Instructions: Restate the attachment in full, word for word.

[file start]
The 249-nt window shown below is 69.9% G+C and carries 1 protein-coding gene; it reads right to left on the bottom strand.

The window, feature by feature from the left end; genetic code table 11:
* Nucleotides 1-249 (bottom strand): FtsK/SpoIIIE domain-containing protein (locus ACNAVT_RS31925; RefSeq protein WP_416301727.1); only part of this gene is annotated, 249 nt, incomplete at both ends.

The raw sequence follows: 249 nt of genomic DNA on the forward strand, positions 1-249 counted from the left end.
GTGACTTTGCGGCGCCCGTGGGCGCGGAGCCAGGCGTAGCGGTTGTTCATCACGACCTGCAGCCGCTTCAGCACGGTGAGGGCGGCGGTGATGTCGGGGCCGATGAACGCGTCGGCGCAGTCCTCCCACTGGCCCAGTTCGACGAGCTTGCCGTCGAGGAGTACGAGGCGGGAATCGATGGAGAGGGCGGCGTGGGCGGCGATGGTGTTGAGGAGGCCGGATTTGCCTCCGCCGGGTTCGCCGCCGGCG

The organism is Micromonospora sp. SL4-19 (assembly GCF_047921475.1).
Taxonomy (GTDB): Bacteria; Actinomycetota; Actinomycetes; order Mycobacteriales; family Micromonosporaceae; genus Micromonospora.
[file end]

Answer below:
The 249-nt window shown below is 69.9% G+C and carries 1 protein-coding gene; it reads right to left on the bottom strand.

The window, feature by feature from the left end; genetic code table 11:
* Nucleotides 1-249 (bottom strand): FtsK/SpoIIIE domain-containing protein (locus ACNAVT_RS31925; RefSeq protein WP_416301727.1); only part of this gene is annotated, 249 nt, incomplete at both ends.

The raw sequence follows: 249 nt of genomic DNA on the forward strand, positions 1-249 counted from the left end.
GTGACTTTGCGGCGCCCGTGGGCGCGGAGCCAGGCGTAGCGGTTGTTCATCACGACCTGCAGCCGCTTCAGCACGGTGAGGGCGGCGGTGATGTCGGGGCCGATGAACGCGTCGGCGCAGTCCTCCCACTGGCCCAGTTCGACGAGCTTGCCGTCGAGGAGTACGAGGCGGGAATCGATGGAGAGGGCGGCGTGGGCGGCGATGGTGTTGAGGAGGCCGGATTTGCCTCCGCCGGGTTCGCCGCCGGCG

The organism is Micromonospora sp. SL4-19 (assembly GCF_047921475.1).
Taxonomy (GTDB): Bacteria; Actinomycetota; Actinomycetes; order Mycobacteriales; family Micromonosporaceae; genus Micromonospora.